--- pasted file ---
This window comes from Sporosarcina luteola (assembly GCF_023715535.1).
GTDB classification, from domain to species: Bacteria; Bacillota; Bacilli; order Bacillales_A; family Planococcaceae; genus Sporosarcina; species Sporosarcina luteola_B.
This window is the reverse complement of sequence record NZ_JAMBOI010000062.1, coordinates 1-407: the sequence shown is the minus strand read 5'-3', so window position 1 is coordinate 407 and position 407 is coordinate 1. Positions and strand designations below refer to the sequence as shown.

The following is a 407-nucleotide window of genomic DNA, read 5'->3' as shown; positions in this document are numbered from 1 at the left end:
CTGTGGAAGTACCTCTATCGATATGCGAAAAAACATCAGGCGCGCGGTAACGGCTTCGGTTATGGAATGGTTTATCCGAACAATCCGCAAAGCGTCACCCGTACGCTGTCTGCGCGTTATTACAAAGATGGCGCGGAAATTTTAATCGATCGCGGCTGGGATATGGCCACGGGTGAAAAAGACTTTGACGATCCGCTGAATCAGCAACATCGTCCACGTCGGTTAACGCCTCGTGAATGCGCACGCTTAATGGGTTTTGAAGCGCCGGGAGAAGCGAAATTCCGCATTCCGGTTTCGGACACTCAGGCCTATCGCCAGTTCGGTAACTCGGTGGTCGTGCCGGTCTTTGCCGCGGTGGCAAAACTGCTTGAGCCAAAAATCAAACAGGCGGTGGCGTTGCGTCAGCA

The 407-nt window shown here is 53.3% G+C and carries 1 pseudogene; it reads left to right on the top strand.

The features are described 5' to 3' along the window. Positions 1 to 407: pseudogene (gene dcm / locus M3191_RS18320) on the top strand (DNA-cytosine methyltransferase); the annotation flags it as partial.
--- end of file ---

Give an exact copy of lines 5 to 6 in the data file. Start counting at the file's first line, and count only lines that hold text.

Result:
CTGTGGAAGTACCTCTATCGATATGCGAAAAAACATCAGGCGCGCGGTAACGGCTTCGGTTATGGAATGGTTTATCCGAACAATCCGCAAAGCGTCACCCGTACGCTGTCTGCGCGTTATTACAAAGATGGCGCGGAAATTTTAATCGATCGCGGCTGGGATATGGCCACGGGTGAAAAAGACTTTGACGATCCGCTGAATCAGCAACATCGTCCACGTCGGTTAACGCCTCGTGAATGCGCACGCTTAATGGGTTTTGAAGCGCCGGGAGAAGCGAAATTCCGCATTCCGGTTTCGGACACTCAGGCCTATCGCCAGTTCGGTAACTCGGTGGTCGTGCCGGTCTTTGCCGCGGTGGCAAAACTGCTTGAGCCAAAAATCAAACAGGCGGTGGCGTTGCGTCAGCA

The 407-nt window shown here is 53.3% G+C and carries 1 pseudogene; it reads left to right on the top strand.